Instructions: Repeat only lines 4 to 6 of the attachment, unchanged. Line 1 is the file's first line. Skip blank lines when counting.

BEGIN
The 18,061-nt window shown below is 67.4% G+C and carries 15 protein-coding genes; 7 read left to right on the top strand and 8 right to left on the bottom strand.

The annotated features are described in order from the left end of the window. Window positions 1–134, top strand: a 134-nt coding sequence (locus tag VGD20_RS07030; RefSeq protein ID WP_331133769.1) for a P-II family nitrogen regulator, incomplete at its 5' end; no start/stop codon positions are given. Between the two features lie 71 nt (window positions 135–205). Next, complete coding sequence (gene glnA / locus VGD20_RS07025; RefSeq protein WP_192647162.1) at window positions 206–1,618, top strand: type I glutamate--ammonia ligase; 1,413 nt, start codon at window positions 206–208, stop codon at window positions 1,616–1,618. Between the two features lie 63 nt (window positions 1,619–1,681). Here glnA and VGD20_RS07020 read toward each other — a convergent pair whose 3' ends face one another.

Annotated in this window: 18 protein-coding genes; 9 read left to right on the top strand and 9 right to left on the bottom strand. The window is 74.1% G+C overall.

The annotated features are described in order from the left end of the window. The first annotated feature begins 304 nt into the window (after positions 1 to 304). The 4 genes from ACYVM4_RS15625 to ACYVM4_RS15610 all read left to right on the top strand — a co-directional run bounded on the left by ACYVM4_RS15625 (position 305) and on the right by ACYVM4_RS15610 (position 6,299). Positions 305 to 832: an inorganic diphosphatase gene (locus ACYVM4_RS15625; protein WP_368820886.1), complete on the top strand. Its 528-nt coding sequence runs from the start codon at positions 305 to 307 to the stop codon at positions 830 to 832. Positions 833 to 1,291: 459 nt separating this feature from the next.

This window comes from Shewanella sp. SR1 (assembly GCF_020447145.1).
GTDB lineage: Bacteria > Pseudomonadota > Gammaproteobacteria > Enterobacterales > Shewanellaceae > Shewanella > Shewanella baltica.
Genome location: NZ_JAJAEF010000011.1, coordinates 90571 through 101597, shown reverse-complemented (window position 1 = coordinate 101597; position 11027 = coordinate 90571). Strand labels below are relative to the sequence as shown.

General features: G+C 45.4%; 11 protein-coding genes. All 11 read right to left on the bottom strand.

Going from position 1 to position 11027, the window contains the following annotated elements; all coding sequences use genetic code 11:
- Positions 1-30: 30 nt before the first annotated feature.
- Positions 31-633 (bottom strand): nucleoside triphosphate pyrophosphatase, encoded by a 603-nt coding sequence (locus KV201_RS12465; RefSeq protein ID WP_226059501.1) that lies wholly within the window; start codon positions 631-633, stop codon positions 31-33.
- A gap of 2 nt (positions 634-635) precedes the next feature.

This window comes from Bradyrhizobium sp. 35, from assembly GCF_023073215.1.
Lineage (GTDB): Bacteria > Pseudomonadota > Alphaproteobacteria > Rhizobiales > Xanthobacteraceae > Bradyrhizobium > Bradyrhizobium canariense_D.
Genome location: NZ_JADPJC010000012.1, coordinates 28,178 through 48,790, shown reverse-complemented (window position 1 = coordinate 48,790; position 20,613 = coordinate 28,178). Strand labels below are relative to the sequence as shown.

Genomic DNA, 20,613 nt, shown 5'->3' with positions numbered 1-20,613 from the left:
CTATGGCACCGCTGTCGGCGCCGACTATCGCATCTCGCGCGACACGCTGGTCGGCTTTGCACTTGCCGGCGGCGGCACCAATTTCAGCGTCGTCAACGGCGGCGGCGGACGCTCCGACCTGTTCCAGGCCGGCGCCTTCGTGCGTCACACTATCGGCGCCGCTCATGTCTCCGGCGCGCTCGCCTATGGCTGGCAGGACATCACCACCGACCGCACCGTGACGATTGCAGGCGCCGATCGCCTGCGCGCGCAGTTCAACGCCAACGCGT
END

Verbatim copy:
The annotated features are described in order from the left end of the window. The first annotated feature begins 304 nt into the window (after positions 1 to 304). The 4 genes from ACYVM4_RS15625 to ACYVM4_RS15610 all read left to right on the top strand — a co-directional run bounded on the left by ACYVM4_RS15625 (position 305) and on the right by ACYVM4_RS15610 (position 6,299). Positions 305 to 832: an inorganic diphosphatase gene (locus ACYVM4_RS15625; protein WP_368820886.1), complete on the top strand. Its 528-nt coding sequence runs from the start codon at positions 305 to 307 to the stop codon at positions 830 to 832. Positions 833 to 1,291: 459 nt separating this feature from the next.

This window comes from Shewanella sp. SR1 (assembly GCF_020447145.1).
GTDB lineage: Bacteria > Pseudomonadota > Gammaproteobacteria > Enterobacterales > Shewanellaceae > Shewanella > Shewanella baltica.